You’ll experience many physical and psychological changes during and after pregnancy. If you feel like you don’t love your newborn or your level of sadness is getting severe day by day, you might have postpartum depression.
If you feel constant sadness or emptiness, it’s a warning sign that you must seek medical assistance.
What is Postpartum Depression?
As its name implies, ‘postpartum’ is the period after childbirth. While the baby blues go naturally away for many women, you must contact your doctor if you feel depression and sadness for more than 2 consecutive weeks.
Postpartum depression is triggered by hormonal changes. Estrogen and progesterone are at their highest level during pregnancy and quickly drop back to normal within 24 hours following childbirth. Medical researchers believe that this sudden drop in hormone level is the biggest cause of postpartum depression in new mothers.
Many new mothers feel overwhelmed after undergoing the process of delivery. You may have developed postpartum depression if you’re experiencing any or all of the below-listed symptoms.
· Restlessness or discomfort
· Feeling empty or sad
· Crying without any reason
· Lack of energy or motivation
· Having thoughts of hurting yourself or your baby
· Sleeping disorders
· Mood swings
· Change in eating patterns
· Lack of focus/concentration
· Having memory issues
· Having a constant feeling of guilt
· Losing interest in your favorite activities
· Trying to isolate yourself or disconnect from friends and family
· Having constant headaches
Note that these symptoms may vary from person to person and may develop up to six months after delivery.
The most effective way to know whether you have developed PPD after your delivery is by visiting your doctor. Your doctor can examine your symptoms and suggest the most suitable treatment plan for you. For instance, your doctor may advise you to attend psychotherapy sessions or take antidepressants contingent upon your current symptoms.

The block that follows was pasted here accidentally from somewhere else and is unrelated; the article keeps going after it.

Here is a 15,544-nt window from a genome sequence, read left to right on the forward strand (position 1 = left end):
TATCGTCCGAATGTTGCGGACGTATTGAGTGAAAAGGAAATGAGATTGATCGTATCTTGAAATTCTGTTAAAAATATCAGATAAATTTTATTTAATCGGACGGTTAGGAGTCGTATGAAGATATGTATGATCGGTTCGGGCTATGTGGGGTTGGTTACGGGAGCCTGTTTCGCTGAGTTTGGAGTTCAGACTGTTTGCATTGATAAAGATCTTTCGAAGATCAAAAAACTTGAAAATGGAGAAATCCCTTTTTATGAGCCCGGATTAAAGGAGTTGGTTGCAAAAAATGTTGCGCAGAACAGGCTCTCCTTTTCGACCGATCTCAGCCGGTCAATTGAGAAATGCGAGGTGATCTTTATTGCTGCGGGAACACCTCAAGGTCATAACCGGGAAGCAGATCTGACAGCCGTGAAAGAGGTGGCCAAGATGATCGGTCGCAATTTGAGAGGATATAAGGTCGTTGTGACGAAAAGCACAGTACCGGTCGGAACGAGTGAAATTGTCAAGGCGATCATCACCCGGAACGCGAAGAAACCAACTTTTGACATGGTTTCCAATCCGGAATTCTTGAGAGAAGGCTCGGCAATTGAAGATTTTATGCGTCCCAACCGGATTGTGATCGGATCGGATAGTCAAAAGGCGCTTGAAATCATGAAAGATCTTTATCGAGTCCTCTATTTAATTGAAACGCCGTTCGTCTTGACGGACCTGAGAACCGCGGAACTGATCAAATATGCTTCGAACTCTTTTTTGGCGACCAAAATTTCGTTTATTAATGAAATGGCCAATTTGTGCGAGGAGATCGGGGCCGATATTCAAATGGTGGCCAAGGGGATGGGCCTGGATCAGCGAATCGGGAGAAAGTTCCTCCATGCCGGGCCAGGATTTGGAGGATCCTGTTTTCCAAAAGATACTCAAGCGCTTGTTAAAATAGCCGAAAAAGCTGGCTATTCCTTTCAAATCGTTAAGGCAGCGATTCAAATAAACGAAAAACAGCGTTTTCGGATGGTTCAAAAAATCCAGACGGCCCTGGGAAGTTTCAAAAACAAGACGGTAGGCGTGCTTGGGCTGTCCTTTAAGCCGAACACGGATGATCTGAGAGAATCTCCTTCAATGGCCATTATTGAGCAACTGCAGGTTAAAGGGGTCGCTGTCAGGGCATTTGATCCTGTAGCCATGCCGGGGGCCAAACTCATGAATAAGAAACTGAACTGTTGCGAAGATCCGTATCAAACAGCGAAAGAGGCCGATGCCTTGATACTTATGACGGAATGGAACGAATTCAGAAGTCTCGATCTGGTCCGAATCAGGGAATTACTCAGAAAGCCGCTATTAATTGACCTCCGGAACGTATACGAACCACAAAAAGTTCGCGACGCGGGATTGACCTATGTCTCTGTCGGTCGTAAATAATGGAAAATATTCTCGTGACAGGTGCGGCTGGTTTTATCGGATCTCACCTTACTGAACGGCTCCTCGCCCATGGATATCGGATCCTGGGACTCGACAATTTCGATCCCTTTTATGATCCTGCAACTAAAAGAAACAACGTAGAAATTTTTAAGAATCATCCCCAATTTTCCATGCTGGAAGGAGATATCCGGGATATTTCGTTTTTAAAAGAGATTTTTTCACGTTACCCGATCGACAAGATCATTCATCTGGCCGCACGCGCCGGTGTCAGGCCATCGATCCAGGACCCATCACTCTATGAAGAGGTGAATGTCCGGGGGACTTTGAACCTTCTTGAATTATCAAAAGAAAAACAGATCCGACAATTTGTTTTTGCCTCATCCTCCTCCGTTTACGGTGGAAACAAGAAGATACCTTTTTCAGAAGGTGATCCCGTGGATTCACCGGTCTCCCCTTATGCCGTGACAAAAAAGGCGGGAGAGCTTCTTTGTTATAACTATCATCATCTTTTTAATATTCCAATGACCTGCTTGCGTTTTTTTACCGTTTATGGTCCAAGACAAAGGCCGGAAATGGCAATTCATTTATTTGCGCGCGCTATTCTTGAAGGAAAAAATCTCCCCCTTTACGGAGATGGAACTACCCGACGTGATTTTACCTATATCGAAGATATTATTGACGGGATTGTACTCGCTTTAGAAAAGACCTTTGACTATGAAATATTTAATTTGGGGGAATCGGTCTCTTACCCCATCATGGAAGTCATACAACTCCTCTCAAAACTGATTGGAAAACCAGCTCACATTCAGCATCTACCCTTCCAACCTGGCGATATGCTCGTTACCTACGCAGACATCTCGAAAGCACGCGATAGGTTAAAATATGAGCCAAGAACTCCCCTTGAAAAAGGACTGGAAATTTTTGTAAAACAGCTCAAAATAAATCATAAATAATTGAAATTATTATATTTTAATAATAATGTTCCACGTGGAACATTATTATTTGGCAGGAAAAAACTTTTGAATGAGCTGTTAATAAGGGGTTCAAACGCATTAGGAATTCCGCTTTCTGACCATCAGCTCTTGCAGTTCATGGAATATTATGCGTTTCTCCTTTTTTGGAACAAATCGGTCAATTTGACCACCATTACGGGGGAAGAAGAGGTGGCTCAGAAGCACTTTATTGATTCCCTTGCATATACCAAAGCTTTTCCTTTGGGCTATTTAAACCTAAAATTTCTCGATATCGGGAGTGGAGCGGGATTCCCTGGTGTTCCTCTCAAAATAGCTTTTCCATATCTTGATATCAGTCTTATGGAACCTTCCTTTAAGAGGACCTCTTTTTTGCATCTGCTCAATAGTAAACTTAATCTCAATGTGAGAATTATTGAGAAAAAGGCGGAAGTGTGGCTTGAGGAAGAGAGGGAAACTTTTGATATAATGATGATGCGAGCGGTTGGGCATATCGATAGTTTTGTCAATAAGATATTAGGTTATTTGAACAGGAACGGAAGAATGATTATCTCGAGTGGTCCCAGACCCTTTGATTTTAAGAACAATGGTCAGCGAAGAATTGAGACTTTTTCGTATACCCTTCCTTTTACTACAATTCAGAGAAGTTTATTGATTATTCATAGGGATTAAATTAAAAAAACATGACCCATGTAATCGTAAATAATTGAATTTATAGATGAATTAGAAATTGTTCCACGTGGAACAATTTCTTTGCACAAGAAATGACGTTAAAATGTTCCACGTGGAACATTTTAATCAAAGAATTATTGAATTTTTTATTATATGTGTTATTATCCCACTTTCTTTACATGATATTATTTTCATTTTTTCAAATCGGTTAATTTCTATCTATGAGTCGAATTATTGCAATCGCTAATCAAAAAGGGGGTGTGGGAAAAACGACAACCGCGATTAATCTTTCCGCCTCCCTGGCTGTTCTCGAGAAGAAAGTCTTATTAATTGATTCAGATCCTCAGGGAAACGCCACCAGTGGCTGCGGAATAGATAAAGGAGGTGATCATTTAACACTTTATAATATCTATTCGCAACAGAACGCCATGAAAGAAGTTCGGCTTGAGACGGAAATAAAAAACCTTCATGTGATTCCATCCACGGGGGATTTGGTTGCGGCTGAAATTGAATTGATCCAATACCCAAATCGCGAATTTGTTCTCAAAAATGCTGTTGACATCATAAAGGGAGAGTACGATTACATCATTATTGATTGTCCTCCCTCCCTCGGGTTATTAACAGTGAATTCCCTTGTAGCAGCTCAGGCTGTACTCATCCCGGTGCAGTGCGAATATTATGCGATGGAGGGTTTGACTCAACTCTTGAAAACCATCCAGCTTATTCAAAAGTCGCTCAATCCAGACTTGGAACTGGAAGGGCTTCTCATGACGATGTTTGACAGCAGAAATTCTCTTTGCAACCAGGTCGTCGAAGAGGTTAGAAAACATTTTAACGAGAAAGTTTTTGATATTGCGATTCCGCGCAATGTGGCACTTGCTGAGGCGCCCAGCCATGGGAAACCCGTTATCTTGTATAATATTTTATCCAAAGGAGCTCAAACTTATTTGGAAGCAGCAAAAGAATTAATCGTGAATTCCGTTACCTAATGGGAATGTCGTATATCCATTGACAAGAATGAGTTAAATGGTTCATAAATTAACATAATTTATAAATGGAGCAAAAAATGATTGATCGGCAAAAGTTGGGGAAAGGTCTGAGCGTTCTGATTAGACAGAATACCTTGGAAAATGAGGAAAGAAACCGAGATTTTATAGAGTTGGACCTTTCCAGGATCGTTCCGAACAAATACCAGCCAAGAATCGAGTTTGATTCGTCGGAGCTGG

Noticeably, women having a family history of depression are more likely to develop PPD. Also, you’re at a higher risk of developing postpartum depression if you already had depression during your pregnancy.
The Common Types of Treatment for Postpartum Depression
There are different types of OTC postpartum medicines available in your nearby 24/7 pharmacies. Make sure you consult your doctor first before using any type of medicine. Brexanalone and Eskatamine are generally prescribed by the doctors. But, because of the risk of side-effects, these medicines must be consumed in a clinic under a doctor’s strict supervision.
Your doctor may also suggest you attend therapy sessions in which you get an opportunity to talk to the psychologist or a therapist to know about different strategies that can help you effectively manage your stress and depression.
Although not very common, doctors also suggest electroconvulsive therapy to women having severe postpartum depression symptoms.
How to Manage Your PPD Naturally?
Do Regular Exercise
Research suggests that regular workout can have an anti-stress effect on women with postpartum depression. If it’s difficult for you to have a gym membership at the moment, you can benefit from simple exercises that you can easily do at home. For instance, you can swim, jog, dance, or walk with your baby in a stroller.
Consume a Healthy Diet
A healthy and nutritious diet can help you feel better. Include more greens into your diet along with vitamins and minerals enriched fruits. Also, stay away from carbs, sugar, and unhealthy fats as much as possible.
Take Proper Rest
Make sure you take proper sleep of at least 8 to 9 hours. We know it may be difficult for you in the initial post-pregnancy phase, but with little time-management and support from your partner, you can create time for yourself.
Postpartum depression is a difficult condition for new mothers. It’s important that you seek medical help in time to avoid further complications.
Stay happy and take care of yourself…